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Military meme page’s secret creator revealed

Sergeant Major Matt Parrish, Chaplain, Colonel Eric Albertson, and Chaplain, Lieutenant Colonel Vince Garcia salute a memorial to Sergeant Major (retired) William “Billy” Waugh. (Douglas R. Clifford/Tampa Bay Times/TNS)
November 10, 2023

Sgt. Maj. Matt Parrish, a retired senior leader in the U.S. Special Operations Command, revealed to Fox News that he is the man behind the popular “Another SF Meme Page.”

After keeping his identity as the creator of the meme page a secret for over three years during his service as a top leader in Special Operations Command, Parrish told Fox News that running the military meme page allowed him to better serve his country.

“Across the military, humor has always been a great coping mechanism,” he said. “It’s always been something that’s united us.

Parrish told Fox News that what first started as a way to pass time during the COVID-19 pandemic lockdown eventually became a way for Parrish to help active-duty service members and veterans.

Parrish enlisted in the U.S. military following the Sept. 11, 2001 terrorist attacks. According to Fox News, the military’s focus on the Global War on Terror provided him an opportunity to quickly join its special forces.

“As a young guy wanting to join and wanting to be surrounded by the best, I thought, man, what better ruler to put out there to try to join and be part of the Green Berets?” Parrish told Fox News.

After joining the military, Parrish was involved in multiple combat operations in both Iraq and Afghanistan, as well as deployments in Central and South America. In 2018, Parrish transitioned to become the first sergeant at SOCOM Headquarters. After two years at SOCOM, Parrish was tasked with leading the Preservation of the Force and Family, which focuses on the physical, psychological, and spiritual needs of service members.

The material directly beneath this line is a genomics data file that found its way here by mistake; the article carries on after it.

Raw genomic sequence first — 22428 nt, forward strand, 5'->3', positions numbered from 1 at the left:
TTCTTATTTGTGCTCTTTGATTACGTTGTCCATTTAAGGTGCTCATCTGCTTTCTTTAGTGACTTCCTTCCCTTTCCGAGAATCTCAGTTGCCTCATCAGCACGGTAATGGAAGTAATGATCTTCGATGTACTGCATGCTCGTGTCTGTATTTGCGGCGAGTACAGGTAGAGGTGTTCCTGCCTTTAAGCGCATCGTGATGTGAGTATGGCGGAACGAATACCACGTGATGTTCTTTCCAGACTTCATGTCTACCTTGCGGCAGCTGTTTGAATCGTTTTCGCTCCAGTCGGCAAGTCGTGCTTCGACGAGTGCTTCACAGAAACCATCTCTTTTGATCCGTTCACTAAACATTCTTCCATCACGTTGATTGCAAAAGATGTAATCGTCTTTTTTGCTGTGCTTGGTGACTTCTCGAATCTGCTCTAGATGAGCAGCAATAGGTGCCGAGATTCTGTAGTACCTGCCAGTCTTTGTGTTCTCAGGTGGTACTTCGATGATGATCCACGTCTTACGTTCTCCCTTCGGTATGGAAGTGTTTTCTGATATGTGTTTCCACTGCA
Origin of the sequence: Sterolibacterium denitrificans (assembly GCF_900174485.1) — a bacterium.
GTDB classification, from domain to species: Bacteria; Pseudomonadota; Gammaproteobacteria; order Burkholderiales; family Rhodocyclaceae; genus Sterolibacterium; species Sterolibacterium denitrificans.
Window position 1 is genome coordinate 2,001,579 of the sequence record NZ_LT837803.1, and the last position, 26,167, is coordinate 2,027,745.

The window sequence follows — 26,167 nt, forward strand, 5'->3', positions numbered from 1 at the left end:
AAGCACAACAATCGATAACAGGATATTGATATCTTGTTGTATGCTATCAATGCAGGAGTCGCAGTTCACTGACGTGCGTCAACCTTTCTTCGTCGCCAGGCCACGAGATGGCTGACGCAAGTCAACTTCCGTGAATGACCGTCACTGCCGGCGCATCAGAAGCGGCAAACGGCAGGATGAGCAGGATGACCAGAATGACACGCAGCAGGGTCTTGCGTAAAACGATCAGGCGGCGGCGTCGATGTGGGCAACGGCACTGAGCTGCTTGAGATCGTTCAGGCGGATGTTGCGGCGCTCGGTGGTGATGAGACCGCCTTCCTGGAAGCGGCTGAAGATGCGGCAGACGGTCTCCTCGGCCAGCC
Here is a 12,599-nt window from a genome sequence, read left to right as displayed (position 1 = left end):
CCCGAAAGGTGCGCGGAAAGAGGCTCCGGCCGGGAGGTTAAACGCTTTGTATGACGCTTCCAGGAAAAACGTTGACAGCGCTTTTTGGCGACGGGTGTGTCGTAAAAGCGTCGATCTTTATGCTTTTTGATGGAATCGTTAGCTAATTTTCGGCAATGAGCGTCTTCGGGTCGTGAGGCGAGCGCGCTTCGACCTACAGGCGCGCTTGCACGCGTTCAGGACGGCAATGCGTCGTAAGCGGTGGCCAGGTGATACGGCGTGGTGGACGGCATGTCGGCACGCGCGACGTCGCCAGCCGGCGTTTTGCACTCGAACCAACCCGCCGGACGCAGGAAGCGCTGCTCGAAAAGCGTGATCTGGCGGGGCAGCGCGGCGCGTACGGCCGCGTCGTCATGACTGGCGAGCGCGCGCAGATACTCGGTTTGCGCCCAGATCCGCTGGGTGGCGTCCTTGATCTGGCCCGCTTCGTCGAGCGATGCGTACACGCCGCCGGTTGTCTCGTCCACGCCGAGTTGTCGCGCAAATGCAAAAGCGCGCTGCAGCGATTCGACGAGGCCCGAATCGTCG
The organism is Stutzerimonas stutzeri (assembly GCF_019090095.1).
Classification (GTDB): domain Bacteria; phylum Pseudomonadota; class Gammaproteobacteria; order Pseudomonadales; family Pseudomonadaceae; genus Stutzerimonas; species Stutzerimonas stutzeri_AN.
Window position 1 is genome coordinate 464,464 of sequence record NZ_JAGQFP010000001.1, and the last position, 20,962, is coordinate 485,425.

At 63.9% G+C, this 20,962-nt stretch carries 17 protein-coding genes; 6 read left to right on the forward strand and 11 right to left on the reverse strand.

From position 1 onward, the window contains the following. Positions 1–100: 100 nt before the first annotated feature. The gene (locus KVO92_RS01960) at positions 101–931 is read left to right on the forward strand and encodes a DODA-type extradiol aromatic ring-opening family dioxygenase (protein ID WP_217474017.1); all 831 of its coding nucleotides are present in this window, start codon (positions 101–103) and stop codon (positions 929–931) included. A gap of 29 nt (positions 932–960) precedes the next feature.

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Around the same time, the COVID-19 pandemic began to shut things down, causing Parrish to spend additional free time on social media. During that time, Parrish downloaded a meme generator and launched his “Another SF Meme Page,” since “everybody seemed to be sprouting these things up.”

“I had just come from 13 straight years on a team, and I was missing some of that team room vibe of everybody poking fun at each other,” Parrish told Fox News.

According to Fox News, Parrish’s military meme page’s edgy humor was one of the main reasons no one other than Parrish’s wife knew that he was the mastermind behind the page. Parrish reportedly did not want any of his fellow military leaders to be questioned about his posts, especially when some of the memes could have been political in nature.

“I try to make it where it’s not hyper political because everything seems to be politicized now,” Parrish noted. “But if I see a video of a politician stammering over something, I’m captioning it, ‘When you get asked a question in a language test and you don’t remember the answer…’”

Parrish told Fox News that as a leader in the military, the military meme page allowed him to have a “better finger on the pulse” of things that were happening in the military.

“I was in charge of a global organization, and I was learning things that I wouldn’t have known as the senior enlisted leader,” Parrish said, adding, “I started being able to witness to people and counsel them. And all of a sudden I had people that were coming back and saying, ‘Hey, I just got out of inpatient rehab. I went and took care of my substance abuse thing.’ Or, ‘Hey, I just got baptized and saved,’ and it was a result of me opening up to those things.”

Parrish highlighted the ability of humor to reach a larger audience about topics like post-traumatic stress disorder and suicide prevention. Parrish explained that each time he thought about shutting down his military meme page, someone would reach out to him with a story about how he had been able to impact their life.

“It was like, okay, God’s given me this opportunity that I would have never thought I’d have,” he said. “Let’s try to do as much as we can for good.”

After retiring from the Army earlier this year, Parrish hopes to be able to continue helping people by using his military meme platform.

Parrish told Fox News, “There are a lot of people who fake who they are. Now that I’m retired, I want to use the page for good. I want to continue to use it to raise charity, raise awareness for these causes.”